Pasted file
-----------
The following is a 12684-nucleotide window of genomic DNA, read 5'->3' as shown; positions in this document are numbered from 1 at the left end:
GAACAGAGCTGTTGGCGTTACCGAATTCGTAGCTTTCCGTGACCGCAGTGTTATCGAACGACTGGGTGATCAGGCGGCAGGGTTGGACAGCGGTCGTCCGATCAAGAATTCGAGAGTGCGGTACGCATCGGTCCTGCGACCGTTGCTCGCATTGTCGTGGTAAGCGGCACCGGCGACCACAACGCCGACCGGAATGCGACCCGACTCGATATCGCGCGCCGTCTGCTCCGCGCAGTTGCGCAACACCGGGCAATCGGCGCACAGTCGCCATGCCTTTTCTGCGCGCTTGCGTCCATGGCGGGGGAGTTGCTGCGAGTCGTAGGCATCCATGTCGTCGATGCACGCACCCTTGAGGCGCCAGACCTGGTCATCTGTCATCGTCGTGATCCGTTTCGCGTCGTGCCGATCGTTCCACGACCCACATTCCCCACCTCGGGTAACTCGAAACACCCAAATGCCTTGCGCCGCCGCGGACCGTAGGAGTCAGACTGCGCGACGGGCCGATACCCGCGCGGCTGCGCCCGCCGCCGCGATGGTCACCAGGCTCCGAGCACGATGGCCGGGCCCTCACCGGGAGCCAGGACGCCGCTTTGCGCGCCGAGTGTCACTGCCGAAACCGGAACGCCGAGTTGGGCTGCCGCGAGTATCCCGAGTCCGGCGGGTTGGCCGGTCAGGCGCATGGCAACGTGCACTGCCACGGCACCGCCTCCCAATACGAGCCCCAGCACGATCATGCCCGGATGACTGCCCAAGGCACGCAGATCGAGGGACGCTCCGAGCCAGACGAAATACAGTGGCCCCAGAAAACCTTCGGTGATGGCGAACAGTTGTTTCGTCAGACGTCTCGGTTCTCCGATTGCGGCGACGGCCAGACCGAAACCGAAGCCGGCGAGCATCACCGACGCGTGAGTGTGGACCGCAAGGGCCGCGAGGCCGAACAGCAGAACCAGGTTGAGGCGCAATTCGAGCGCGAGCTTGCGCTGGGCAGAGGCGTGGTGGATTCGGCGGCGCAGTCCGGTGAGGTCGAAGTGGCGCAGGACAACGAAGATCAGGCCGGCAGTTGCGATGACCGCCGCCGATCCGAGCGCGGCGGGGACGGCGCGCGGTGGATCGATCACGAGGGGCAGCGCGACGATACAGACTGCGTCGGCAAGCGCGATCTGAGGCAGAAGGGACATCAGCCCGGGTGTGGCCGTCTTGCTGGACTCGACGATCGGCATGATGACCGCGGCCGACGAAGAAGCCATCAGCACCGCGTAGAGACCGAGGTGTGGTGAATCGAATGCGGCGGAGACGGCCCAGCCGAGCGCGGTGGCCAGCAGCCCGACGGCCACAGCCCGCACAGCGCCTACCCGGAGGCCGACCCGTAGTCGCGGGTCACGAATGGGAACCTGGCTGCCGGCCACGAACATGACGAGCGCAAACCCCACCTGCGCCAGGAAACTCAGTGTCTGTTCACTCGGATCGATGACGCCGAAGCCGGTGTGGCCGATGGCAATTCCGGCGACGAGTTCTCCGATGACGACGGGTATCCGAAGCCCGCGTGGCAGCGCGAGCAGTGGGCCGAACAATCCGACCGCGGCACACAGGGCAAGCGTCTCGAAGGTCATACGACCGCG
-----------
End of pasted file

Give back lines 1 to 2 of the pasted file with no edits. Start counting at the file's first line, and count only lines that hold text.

The following is a 12684-nucleotide window of genomic DNA, read 5'->3' as shown; positions in this document are numbered from 1 at the left end:
GAACAGAGCTGTTGGCGTTACCGAATTCGTAGCTTTCCGTGACCGCAGTGTTATCGAACGACTGGGTGATCAGGCGGCAGGGTTGGACAGCGGTCGTCCGATCAAGAATTCGAGAGTGCGGTACGCATCGGTCCTGCGACCGTTGCTCGCATTGTCGTGGTAAGCGGCACCGGCGACCACAACGCCGACCGGAATGCGACCCGACTCGATATCGCGCGCCGTCTGCTCCGCGCAGTTGCGCAACACCGGGCAATCGGCGCACAGTCGCCATGCCTTTTCTGCGCGCTTGCGTCCATGGCGGGGGAGTTGCTGCGAGTCGTAGGCATCCATGTCGTCGATGCACGCACCCTTGAGGCGCCAGACCTGGTCATCTGTCATCGTCGTGATCCGTTTCGCGTCGTGCCGATCGTTCCACGACCCACATTCCCCACCTCGGGTAACTCGAAACACCCAAATGCCTTGCGCCGCCGCGGACCGTAGGAGTCAGACTGCGCGACGGGCCGATACCCGCGCGGCTGCGCCCGCCGCCGCGATGGTCACCAGGCTCCGAGCACGATGGCCGGGCCCTCACCGGGAGCCAGGACGCCGCTTTGCGCGCCGAGTGTCACTGCCGAAACCGGAACGCCGAGTTGGGCTGCCGCGAGTATCCCGAGTCCGGCGGGTTGGCCGGTCAGGCGCATGGCAACGTGCACTGCCACGGCACCGCCTCCCAATACGAGCCCCAGCACGATCATGCCCGGATGACTGCCCAAGGCACGCAGATCGAGGGACGCTCCGAGCCAGACGAAATACAGTGGCCCCAGAAAACCTTCGGTGATGGCGAACAGTTGTTTCGTCAGACGTCTCGGTTCTCCGATTGCGGCGACGGCCAGACCGAAACCGAAGCCGGCGAGCATCACCGACGCGTGAGTGTGGACCGCAAGGGCCGCGAGGCCGAACAGCAGAACCAGGTTGAGGCGCAATTCGAGCGCGAGCTTGCGCTGGGCAGAGGCGTGGTGGATTCGGCGGCGCAGTCCGGTGAGGTCGAAGTGGCGCAGGACAACGAAGATCAGGCCGGCAGTTGCGATGACCGCCGCCGATCCGAGCGCGGCGGGGACGGCGCGCGGTGGATCGATCACGAGGGGCAGCGCGACGATACAGACTGCGTCGGCAAGCGCGATCTGAGGCAGAAGGGACATCAGCCCGGGTGTGGCCGTCTTGCTGGACTCGACGATCGGCATGATGACCGCGGCCGACGAAGAAGCCATCAGCACCGCGTAGAGACCGAGGTGTGGTGAATCGAATGCGGCGGAGACGGCCCAGCCGAGCGCGGTGGCCAGCAGCCCGACGGCCACAGCCCGCACAGCGCCTACCCGGAGGCCGACCCGTAGTCGCGGGTCACGAATGGGAACCTGGCTGCCGGCCACGAACATGACGAGCGCAAACCCCACCTGCGCCAGGAAACTCAGTGTCTGTTCACTCGGATCGATGACGCCGAAGCCGGTGTGGCCGATGGCAATTCCGGCGACGAGTTCTCCGATGACGACGGGTATCCGAAGCCCGCGTGGCAGCGCGAGCAGTGGGCCGAACAATCCGACCGCGGCACACAGGGCAAGCGTCTCGAAGGTCATACGACCGCG